His Kabir in WAR comes without a backstory. But it’s as if Roshan carries with him his entire screen and personal history. When he reveals his identity to Vaani Kapoor’s Naina, she says she suddenly doesn’t know who he is. Maybe he is married. Maybe he was once married. He doesn’t say anything. He probably had a happier life once. But it’s been a while that he has lived like a lone wolf. Nowadays, between hunting down international terrorists in cool ways, he likes to spend time with the five-year-old Ruhi — as in when he pays her a visit to her soccer practice in school. Sometimes he tells her a thing or two about winning and losing.
Like Kabir in WAR, Anand in Super 30 is a variation of the saviour/extraordinary human prototype that Roshan has played multiple times. But it gets its colour from the fact that the actor — who turned 45 last week — is of a certain age.
He’s got a bit of that washed-up movie star thing going for him, a little roughed up on the inside. He is part gruff-coach, part intimidating college senior to Tiger Shroff’s Khalid, with who his let-me-show-how-you-do-it-son big brother riff-off is at the heart of WAR. Keeping with the meta tone of the movie, the actor plays it with a knowing, inner wink. He even has a ‘Woh is chehre ko pehchante hai’ moment from Kaho Naa… Pyaar Hai — also a movie about replaced faces. It helps that that face is Shroff’s, who idolises him, and looks like a version of the earlier Hrithik.
Like Kabir in WAR, Anand in Super 30 is a variation of the saviour/extraordinary human prototype that Roshan has played multiple times. But it gets its colour from the fact that the actor — who turned 46 last week — is of a certain age. To his students he is ‘Anand sir’, their maths teacher who has dedicated his life to the welfare of underprivileged children. Roshan’s Anand Kumar — based on the real life mathematics educator — can’t undo his good looks, but does away with baggages of his persona. When the students break into rapturous song and dance on a stage in the streets of Patna — a challenge he gives them to overcome their fear of English — he stays away, trying to hide in the background. Only towards the end, when he thinks no one’s watching, does he break into an impromptu jig. He doesn’t mesmerise us with his moves but shakes a leg like an everyman dancing to a Holi song. And in the climax, when his character is shot, it’s his students who fight the goons to save the day.
In the past, even when Roshan has acted in relatively ‘serious’ roles — such as the Mughal emperor in Jodhaa Akbar or that of a paraplegic magician in Guzaarish — some dance or action has always been built into the character. But this seems like a deliberate attempt on the actor’s part to de-mythologise Hrithik Roshan. “20 years since the well-packaged package was delivered!,” he wrote on Twitter while responding to a user congratulating him on the back-to-back successes of Super 30 and WAR, “I’m now focussing on unwrapping every bit with each film. Thanks for the motivation.”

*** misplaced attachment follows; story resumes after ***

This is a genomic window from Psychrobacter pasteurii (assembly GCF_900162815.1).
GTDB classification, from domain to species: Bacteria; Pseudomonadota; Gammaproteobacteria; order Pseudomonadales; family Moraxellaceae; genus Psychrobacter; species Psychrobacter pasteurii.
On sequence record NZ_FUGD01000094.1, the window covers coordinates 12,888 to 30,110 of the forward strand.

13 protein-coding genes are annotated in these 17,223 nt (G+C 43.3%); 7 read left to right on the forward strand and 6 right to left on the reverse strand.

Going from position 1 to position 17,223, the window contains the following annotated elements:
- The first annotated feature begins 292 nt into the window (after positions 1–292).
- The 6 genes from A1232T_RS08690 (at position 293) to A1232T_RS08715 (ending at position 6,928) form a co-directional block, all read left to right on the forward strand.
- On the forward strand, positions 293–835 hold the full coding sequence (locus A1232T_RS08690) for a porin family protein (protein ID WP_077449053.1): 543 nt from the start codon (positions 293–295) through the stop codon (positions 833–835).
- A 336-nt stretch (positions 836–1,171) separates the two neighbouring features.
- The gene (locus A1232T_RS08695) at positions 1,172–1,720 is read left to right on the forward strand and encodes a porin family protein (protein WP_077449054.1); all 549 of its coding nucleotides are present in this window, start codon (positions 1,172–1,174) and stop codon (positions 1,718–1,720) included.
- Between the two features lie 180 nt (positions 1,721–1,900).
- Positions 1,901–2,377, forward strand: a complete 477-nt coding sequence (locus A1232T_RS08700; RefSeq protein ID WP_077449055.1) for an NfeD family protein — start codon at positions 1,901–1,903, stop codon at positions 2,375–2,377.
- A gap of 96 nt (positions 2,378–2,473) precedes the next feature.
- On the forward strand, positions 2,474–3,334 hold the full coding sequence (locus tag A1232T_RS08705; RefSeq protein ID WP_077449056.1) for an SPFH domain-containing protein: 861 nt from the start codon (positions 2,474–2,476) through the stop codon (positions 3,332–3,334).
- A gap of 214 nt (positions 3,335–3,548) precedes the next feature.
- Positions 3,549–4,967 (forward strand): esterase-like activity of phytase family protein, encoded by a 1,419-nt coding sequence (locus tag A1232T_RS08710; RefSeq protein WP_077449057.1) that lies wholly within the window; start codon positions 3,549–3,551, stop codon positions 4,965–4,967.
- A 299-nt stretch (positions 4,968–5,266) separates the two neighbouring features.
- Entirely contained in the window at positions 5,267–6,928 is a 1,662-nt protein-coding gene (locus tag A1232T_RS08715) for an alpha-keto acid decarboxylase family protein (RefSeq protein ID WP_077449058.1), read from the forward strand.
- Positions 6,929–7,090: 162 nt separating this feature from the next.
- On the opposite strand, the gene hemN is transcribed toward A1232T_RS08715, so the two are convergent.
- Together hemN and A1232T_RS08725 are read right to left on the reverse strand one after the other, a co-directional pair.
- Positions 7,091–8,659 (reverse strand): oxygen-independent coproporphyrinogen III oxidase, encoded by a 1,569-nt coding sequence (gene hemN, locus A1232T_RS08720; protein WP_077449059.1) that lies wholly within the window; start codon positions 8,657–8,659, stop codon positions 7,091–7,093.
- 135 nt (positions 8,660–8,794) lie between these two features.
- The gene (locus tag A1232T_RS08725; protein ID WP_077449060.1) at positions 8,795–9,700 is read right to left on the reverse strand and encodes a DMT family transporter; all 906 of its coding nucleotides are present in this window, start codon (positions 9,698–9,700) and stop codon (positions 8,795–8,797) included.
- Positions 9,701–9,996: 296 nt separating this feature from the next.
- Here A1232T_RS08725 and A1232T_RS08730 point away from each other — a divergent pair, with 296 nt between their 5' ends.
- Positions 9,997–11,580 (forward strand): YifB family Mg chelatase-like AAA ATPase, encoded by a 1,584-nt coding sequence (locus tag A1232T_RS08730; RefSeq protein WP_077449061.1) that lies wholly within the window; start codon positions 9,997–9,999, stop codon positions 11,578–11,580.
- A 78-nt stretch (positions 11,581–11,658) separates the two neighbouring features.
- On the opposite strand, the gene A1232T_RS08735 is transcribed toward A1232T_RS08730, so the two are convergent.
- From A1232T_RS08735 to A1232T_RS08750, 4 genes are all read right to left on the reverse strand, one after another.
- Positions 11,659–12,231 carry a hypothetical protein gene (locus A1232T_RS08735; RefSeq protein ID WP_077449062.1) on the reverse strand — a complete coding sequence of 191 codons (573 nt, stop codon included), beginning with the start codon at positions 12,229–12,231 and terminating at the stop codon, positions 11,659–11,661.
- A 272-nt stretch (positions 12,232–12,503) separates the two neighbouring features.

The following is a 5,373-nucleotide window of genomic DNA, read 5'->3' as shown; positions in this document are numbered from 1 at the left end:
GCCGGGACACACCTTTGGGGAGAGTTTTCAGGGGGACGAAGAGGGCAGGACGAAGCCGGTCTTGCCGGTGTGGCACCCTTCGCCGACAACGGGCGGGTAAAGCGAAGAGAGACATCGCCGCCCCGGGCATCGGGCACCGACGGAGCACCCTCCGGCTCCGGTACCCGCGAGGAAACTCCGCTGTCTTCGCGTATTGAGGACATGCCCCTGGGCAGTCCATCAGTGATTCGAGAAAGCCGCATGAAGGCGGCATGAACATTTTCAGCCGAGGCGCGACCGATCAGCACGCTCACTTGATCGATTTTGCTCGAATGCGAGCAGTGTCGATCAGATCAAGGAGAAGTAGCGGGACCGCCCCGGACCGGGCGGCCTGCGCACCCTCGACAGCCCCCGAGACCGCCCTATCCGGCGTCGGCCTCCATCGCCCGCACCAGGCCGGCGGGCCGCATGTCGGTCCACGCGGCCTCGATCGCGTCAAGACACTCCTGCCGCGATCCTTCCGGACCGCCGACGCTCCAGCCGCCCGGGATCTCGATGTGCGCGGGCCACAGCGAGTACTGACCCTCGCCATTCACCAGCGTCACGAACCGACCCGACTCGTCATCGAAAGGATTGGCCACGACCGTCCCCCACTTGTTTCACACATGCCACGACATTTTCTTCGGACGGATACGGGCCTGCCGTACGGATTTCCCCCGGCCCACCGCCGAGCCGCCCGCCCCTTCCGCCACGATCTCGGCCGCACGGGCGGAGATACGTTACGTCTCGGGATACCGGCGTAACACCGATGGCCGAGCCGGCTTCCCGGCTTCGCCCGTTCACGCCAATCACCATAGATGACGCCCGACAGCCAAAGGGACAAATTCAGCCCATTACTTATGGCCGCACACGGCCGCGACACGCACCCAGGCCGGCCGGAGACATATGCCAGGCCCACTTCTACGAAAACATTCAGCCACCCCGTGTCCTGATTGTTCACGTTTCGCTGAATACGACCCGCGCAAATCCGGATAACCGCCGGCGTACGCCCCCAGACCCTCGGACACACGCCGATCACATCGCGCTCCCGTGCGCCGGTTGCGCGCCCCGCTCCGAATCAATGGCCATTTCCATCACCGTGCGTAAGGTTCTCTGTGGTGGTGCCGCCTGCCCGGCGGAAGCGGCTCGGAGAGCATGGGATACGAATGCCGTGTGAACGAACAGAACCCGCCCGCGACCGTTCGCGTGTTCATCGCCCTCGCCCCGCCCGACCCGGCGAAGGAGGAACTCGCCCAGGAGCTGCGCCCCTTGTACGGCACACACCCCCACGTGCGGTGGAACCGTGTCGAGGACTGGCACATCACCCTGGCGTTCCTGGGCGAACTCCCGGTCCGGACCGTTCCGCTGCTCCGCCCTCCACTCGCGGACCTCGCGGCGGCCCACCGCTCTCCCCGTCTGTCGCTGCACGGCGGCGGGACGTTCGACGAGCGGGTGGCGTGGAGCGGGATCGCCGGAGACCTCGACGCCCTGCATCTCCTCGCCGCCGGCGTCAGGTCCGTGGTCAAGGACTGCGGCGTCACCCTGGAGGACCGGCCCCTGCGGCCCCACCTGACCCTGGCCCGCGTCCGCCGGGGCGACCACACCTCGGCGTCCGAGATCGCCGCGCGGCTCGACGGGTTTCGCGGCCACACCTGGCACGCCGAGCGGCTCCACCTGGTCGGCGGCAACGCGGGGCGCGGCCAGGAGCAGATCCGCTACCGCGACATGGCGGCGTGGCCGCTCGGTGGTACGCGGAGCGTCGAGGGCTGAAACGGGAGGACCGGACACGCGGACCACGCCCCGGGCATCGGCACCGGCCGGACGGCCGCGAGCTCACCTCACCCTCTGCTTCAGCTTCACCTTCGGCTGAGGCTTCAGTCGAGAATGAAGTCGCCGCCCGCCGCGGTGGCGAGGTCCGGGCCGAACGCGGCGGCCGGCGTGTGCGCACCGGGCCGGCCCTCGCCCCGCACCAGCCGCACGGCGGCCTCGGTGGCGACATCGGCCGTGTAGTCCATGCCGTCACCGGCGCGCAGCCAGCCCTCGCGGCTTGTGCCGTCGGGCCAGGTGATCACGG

20 years on, the actor seems to have found the thing that has eluded him the most: self awareness.
In a revealing interview with film critic Anupama Chopra, Roshan seemed to acknowledge where he had been going wrong. He seemed like a different guy, who probably watched that viral episode from the comedy show Pretentious Movie Review and had a good laugh. He almost dismissed all his life’s work leading up to Super 30 and WAR — with the exception of Koi Mil Gaya. “I was pretending, up until Kaabil (2017),” he said. And when one of the audience members — many of who were aspiring actors — asked Roshan how to play characters that he had little in common with, he advised, “Just act. Don’t feel it. Don’t be it. It’s possible.”
He said he has stopped prepping too much before a shot — Roshan’s painfully sincere approach to his work has often earned him the backhanded compliment of ‘hardworking’. He has appointed an acting coach, who accompanies him to his shoots. His main job is to tell Roshan if he is recycling his stock expressions. Evidently, it’s working.
Two days before the start of the shoot of WAR, when it struck him that Kabir lacked character, Roshan huddled together with his acting coach and director Siddharth Anand to work on making him interesting. They went over a number of films where the central character had shades of grey, and took a leaf particularly out of a scene in Taxi Driver. “I’m finally feeling the flight of an actor,” he said, “I’m at a crazy place in my head right now. I’m at a juncture where some change is about to happen.”
Roshan hasn’t signed a film after WAR. I read somewhere that he may opt for a quick-fix remake of a South Indian film — lest he is left with no film in 2020. I hope it’s not true. Maybe he should do a go-for-broke indie action film, or do something uncharacteristically radical. He used a word in the interview, which he later poked fun at: “reckless”. I like the sound of it. Reckless Hrithik.